They are in general medium to large birds, typically grey or white, often with black markings on the head or wings. They have stout, longish bills and webbed feet.
The large species take up to four years to attain full adult plumage, but two years is typical for small gulls.
Diet / Feeding
Most gulls, particularly Larus species, are ground nesting carnivores, which will take live food or scavenge opportunistically. The live food often includes crabs and small fish.
Many species of gull have learned to co-exist successfully with man and have thrived in human habitats. Others rely on kleptoparasitism* to get their food (*form of feeding where one animal takes prey from another).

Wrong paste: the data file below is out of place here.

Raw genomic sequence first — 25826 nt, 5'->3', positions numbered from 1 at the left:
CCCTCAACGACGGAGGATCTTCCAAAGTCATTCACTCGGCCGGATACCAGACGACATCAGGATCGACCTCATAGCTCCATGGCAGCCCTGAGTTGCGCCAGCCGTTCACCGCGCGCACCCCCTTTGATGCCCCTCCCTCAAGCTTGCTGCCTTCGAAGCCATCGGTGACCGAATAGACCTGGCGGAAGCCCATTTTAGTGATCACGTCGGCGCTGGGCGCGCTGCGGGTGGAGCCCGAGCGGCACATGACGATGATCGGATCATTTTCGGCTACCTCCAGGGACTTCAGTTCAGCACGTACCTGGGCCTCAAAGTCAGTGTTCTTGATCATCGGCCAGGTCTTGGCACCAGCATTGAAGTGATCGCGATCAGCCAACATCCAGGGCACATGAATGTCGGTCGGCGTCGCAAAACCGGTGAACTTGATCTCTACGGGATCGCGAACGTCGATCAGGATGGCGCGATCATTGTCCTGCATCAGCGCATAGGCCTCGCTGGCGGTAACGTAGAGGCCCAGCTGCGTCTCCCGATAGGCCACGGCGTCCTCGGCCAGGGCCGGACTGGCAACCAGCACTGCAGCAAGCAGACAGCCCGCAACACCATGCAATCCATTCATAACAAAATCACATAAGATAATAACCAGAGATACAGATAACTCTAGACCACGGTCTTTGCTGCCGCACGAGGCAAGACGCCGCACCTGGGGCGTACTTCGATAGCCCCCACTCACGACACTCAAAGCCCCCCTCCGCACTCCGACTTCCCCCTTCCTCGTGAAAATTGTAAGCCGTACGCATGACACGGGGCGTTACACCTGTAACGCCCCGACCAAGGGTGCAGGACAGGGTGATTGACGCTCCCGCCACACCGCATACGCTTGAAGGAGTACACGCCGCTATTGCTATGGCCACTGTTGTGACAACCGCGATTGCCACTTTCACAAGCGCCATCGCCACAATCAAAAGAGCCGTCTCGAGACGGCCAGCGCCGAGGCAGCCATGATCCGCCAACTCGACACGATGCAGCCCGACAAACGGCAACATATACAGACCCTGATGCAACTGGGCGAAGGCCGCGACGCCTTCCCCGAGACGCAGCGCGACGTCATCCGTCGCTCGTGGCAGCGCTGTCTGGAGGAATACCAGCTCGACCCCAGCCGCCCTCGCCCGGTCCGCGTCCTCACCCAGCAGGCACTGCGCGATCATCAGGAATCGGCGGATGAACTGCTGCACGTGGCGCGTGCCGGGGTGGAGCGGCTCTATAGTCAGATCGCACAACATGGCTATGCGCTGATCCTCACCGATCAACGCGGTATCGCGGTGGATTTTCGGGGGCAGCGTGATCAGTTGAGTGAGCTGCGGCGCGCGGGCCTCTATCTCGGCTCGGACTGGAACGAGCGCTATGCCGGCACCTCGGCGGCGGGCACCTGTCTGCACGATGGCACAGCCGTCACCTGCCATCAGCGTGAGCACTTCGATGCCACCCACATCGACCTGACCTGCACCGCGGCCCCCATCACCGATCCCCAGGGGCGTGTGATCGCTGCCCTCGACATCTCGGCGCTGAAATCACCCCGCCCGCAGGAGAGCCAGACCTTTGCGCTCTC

Gulls — the larger species in particular — are resourceful and highly-intelligent birds, demonstrating complex methods of communication and a highly-developed social structure. Certain species (e.g. the Herring Gull) have exhibited tool use behaviour.
Two terms are in common usage among gull enthusiasts for subgroupings of the gulls:
Hybridisation between species of gull occurs quite frequently, although to varying degrees depending on the species involved. The taxonomy of the large white-headed gulls is particularly complicated.
In common usage, members of various gull species are often called sea gulls or seagulls. This name is used by laypeople to refer to a common local species or all gulls in general, and has no fixed taxonomic meaning.
The Laridae are known from fossil evidence since the Early Oligocene, some 30-33 mya. A fossil seagull from the Late Miocene of Cherry County, USA is placed in the prehistoric genus Gaviota; apart from this and the undescribed Early Oligocene fossil, all prehistoric species are at least tentatively assigned to the modern genus Larus, q.v.
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